Research Digest has posted an q&a interview with me as part of their The Bloggers Behind the Blog series. Here are a few key tidbits. Do read the rest there, as well as the other interviews already run and to come.
On why I write about psychology, psychiatry, and other behavioral sciences:
Science constitutes our most serious and rigorous attempt to understand the world -- and psychiatry, psychology, and now neuroscience make great material partly because they so often and starkly show science's power and pitfalls. These disciplines are hard. The people who work in them, whether researching, treating patients or both, are trying to discern and treat enormously complex and opaque dynamics.
Some do brilliant work. Others, both now and through the centuries, have come up with some really fascinating wrong ideas, some of them, like phrenology, hare-brained and obviously corrupt, and others, like Freudian psychology, more rigorous but in the end almost as badly flawed empirically. Freud created a brilliant, beautiful, and disciplined body of work -- a gorgeously developed account of how we think and behave -- that ultimately fails as science because you can't falsify it. Meanwhile, Cajal was figuring out the neuronÂ -- and quietly laid a path now being followed to much greater effect.
At their best, these disciplines try to find empirical ways to understand human behavior, mood, and thinking, and to treat problems in the same areas. And even as we're starting to get a few real insights into the brain, these disciplines offer one object lesson after another in the challenges and dangers of science. Take neuroimaging alone. You get brilliant people like Helen Mayberg, who uses imaging to create and test deep, complex, substantial ideas about how depression works. And you get others who claim they can read an fMRI and tell you whether someone is lying. And in between you encounter -- sometimes starkly, sometimes subtly -- every kind of intellectual, financial, cultural, and personal issue that generate what we call conflicts of interest -- that is, the desires and motivations that pull scientists or medical people away from solid, empirically based science and practice and into murky terrain. Meanwhile you get the very cool technical solutions people devise, and the lovely long detective-story-level intellectual puzzles they solve.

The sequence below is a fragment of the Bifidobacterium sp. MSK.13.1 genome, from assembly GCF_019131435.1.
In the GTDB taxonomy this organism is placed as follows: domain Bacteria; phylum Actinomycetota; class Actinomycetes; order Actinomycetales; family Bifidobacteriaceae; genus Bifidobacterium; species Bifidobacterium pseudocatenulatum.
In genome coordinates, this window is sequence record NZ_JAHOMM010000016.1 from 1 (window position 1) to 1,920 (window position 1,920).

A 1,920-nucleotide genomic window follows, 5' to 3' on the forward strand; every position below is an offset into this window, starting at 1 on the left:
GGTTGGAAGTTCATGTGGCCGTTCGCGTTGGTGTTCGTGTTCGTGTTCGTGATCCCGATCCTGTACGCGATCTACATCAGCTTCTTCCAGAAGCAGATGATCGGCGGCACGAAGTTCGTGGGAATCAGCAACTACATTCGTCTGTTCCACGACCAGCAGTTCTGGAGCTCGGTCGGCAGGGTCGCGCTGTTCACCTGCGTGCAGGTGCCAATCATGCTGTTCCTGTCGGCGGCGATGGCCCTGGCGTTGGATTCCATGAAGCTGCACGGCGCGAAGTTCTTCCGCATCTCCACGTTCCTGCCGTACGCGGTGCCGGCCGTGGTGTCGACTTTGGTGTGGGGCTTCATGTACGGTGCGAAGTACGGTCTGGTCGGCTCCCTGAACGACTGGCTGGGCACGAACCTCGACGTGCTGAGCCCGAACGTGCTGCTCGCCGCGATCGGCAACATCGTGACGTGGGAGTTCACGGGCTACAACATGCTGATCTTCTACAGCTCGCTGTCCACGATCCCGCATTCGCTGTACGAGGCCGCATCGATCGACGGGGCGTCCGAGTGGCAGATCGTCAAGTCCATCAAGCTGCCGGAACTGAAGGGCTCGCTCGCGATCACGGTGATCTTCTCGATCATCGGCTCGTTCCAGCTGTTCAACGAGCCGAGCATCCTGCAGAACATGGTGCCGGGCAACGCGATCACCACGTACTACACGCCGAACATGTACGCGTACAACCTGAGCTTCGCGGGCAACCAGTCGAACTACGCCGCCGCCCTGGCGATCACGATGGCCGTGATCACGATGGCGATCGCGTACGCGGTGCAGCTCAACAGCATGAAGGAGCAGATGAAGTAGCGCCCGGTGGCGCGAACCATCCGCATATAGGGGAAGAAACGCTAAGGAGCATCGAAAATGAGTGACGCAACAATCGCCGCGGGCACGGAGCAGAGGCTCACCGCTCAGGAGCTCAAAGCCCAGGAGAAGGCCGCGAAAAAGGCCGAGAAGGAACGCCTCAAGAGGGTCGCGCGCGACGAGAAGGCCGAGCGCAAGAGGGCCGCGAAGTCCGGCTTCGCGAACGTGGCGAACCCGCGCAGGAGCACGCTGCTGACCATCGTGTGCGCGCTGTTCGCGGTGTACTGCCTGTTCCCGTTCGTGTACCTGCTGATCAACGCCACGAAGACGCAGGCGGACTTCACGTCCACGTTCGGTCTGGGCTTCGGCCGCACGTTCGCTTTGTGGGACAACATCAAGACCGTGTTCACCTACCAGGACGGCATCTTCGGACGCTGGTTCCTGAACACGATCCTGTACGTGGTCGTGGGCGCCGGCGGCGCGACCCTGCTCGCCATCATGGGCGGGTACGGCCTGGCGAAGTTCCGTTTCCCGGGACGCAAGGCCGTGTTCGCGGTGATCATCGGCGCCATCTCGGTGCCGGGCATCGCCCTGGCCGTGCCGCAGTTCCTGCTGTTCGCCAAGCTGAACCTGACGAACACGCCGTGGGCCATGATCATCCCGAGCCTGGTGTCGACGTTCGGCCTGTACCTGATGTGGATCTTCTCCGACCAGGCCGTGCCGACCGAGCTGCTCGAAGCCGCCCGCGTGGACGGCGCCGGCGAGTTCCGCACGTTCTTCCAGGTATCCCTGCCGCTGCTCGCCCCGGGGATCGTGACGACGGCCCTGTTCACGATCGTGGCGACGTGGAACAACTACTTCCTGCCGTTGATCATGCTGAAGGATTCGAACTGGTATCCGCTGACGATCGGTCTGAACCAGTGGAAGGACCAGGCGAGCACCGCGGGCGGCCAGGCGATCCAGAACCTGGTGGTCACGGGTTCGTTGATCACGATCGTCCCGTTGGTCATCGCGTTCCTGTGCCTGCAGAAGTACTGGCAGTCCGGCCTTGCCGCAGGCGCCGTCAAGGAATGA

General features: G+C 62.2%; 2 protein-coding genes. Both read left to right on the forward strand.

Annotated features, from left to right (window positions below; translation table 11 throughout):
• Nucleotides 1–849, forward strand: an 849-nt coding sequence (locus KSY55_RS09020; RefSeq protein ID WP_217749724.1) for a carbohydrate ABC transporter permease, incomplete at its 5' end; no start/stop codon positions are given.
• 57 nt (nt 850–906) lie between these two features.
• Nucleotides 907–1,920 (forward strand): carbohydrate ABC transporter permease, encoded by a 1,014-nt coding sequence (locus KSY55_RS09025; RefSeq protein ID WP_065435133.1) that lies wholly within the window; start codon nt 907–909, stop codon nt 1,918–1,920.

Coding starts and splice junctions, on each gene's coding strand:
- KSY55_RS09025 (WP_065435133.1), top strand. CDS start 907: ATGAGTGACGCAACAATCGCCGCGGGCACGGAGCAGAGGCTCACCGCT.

All that, and a million alluring ideas about why we act, think, and feel the ways we do. There's no end to the richness. ï»¿
On my blog's 'mission':
Same as my writing in general, only faster. I want to write about science, nature, medicine, culture, and -- the big fun -- how they overlap. Blogging lets me do this in quicker, more provisional takes. It lets me revise my provisional takes and respond more fluidly to other people's provisional takes. It lets me elaborate or post sources on longform articles I've written for print. It lets me write about things I'll deal with more deeply in my bookÂ on behavioral genetics -- and on related issues I won't have room for in my book. All that, and I can post YouTube mashups ofSoviet soldiers dancing to hip-hop. I can write about curveballs and Sandy Koufax. Twice.
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